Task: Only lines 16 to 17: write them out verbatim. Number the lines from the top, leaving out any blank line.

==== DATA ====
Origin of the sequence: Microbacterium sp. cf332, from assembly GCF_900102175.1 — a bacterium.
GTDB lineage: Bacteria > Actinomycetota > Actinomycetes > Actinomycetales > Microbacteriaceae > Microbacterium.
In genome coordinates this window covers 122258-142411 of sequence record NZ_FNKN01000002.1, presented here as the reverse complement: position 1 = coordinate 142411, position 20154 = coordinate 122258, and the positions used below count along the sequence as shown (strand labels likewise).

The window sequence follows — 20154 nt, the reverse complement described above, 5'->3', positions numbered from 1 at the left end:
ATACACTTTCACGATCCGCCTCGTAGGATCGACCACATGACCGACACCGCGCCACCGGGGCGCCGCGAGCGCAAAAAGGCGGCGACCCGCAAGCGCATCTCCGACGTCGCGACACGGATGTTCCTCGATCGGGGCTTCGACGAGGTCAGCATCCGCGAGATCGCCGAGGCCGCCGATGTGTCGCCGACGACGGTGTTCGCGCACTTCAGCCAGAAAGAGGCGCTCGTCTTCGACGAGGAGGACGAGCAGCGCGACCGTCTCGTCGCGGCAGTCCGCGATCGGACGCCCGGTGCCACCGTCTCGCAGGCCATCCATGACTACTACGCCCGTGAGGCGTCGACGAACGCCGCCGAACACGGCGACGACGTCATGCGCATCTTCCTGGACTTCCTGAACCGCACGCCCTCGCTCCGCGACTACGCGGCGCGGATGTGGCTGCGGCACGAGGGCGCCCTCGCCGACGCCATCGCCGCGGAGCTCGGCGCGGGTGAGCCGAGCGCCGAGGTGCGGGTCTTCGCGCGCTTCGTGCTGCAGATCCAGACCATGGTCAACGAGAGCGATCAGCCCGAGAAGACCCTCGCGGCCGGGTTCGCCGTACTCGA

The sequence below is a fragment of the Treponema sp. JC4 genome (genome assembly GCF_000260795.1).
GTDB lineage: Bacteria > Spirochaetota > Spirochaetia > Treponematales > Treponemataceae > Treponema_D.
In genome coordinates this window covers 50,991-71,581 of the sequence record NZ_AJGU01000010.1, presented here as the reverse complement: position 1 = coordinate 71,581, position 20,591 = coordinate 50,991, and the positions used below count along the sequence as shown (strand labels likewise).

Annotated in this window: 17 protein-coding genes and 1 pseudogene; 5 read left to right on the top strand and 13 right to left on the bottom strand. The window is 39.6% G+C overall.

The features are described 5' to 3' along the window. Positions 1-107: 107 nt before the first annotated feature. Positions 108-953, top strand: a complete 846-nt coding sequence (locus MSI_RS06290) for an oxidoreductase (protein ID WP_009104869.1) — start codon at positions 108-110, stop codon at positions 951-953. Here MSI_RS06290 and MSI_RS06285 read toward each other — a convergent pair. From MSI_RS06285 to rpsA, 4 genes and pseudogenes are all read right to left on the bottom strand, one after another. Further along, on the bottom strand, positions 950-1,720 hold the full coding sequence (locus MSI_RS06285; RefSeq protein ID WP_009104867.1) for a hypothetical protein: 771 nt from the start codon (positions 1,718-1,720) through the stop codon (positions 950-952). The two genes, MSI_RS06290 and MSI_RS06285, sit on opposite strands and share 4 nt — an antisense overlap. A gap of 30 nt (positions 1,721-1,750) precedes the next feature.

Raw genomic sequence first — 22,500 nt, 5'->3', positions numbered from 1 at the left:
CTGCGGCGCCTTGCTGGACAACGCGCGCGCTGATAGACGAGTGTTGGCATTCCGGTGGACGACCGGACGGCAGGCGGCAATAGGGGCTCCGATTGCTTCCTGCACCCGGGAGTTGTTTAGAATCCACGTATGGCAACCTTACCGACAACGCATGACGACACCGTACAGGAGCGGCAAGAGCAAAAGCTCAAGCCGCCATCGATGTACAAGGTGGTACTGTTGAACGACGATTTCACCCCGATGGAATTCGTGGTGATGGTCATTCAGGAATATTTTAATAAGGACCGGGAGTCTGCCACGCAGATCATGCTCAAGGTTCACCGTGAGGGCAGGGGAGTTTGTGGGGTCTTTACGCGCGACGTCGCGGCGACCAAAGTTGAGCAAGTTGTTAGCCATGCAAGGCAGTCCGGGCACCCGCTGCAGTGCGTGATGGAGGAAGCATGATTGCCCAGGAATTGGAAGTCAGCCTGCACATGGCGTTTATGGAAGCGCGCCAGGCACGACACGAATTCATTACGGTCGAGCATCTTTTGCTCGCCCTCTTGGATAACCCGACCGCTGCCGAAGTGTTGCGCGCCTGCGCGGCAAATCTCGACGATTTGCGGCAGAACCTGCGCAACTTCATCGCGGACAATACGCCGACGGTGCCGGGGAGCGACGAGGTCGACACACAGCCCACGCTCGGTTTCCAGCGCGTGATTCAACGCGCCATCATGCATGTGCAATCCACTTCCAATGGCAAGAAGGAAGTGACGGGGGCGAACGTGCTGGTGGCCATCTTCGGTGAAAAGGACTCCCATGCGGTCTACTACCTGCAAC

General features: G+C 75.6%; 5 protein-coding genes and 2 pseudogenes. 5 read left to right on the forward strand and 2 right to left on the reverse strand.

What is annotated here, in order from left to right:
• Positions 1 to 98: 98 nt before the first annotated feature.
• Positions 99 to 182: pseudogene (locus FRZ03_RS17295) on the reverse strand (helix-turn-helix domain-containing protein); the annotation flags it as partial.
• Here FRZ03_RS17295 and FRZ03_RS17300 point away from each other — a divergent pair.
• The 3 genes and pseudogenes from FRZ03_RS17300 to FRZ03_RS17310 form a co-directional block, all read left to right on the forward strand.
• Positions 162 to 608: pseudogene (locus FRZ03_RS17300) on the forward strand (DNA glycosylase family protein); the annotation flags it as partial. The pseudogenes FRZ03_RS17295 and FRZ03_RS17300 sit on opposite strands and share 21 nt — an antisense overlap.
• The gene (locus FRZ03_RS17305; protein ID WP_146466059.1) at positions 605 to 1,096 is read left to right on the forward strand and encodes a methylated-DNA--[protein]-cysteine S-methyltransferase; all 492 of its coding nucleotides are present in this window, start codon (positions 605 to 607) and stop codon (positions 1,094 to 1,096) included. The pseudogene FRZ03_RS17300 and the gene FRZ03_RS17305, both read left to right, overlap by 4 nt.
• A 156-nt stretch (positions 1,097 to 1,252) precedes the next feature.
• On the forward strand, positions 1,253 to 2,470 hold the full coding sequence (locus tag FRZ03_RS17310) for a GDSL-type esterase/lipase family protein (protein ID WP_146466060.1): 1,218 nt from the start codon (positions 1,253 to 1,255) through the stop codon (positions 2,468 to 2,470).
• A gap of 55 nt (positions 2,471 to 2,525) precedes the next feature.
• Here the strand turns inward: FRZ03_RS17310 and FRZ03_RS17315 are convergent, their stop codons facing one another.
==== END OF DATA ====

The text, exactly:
• Positions 99 to 182: pseudogene (locus FRZ03_RS17295) on the reverse strand (helix-turn-helix domain-containing protein); the annotation flags it as partial.
• Here FRZ03_RS17295 and FRZ03_RS17300 point away from each other — a divergent pair.